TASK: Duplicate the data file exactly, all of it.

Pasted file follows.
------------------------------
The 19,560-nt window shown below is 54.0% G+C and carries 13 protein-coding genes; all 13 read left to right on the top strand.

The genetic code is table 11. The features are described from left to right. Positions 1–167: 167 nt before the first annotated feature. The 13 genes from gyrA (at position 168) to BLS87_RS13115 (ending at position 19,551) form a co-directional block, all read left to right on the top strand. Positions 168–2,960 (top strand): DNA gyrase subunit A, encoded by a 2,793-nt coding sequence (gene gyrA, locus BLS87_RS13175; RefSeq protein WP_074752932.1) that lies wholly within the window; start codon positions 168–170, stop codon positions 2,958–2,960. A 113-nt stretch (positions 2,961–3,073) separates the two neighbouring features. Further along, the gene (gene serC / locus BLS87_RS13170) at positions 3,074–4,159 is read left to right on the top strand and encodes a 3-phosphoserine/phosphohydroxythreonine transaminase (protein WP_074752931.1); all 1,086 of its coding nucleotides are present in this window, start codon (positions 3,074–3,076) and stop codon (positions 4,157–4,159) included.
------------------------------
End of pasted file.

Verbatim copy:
The 19,560-nt window shown below is 54.0% G+C and carries 13 protein-coding genes; all 13 read left to right on the top strand.

The genetic code is table 11. The features are described from left to right. Positions 1–167: 167 nt before the first annotated feature. The 13 genes from gyrA (at position 168) to BLS87_RS13115 (ending at position 19,551) form a co-directional block, all read left to right on the top strand. Positions 168–2,960 (top strand): DNA gyrase subunit A, encoded by a 2,793-nt coding sequence (gene gyrA, locus BLS87_RS13175; RefSeq protein WP_074752932.1) that lies wholly within the window; start codon positions 168–170, stop codon positions 2,958–2,960. A 113-nt stretch (positions 2,961–3,073) separates the two neighbouring features. Further along, the gene (gene serC / locus BLS87_RS13170) at positions 3,074–4,159 is read left to right on the top strand and encodes a 3-phosphoserine/phosphohydroxythreonine transaminase (protein WP_074752931.1); all 1,086 of its coding nucleotides are present in this window, start codon (positions 3,074–3,076) and stop codon (positions 4,157–4,159) included.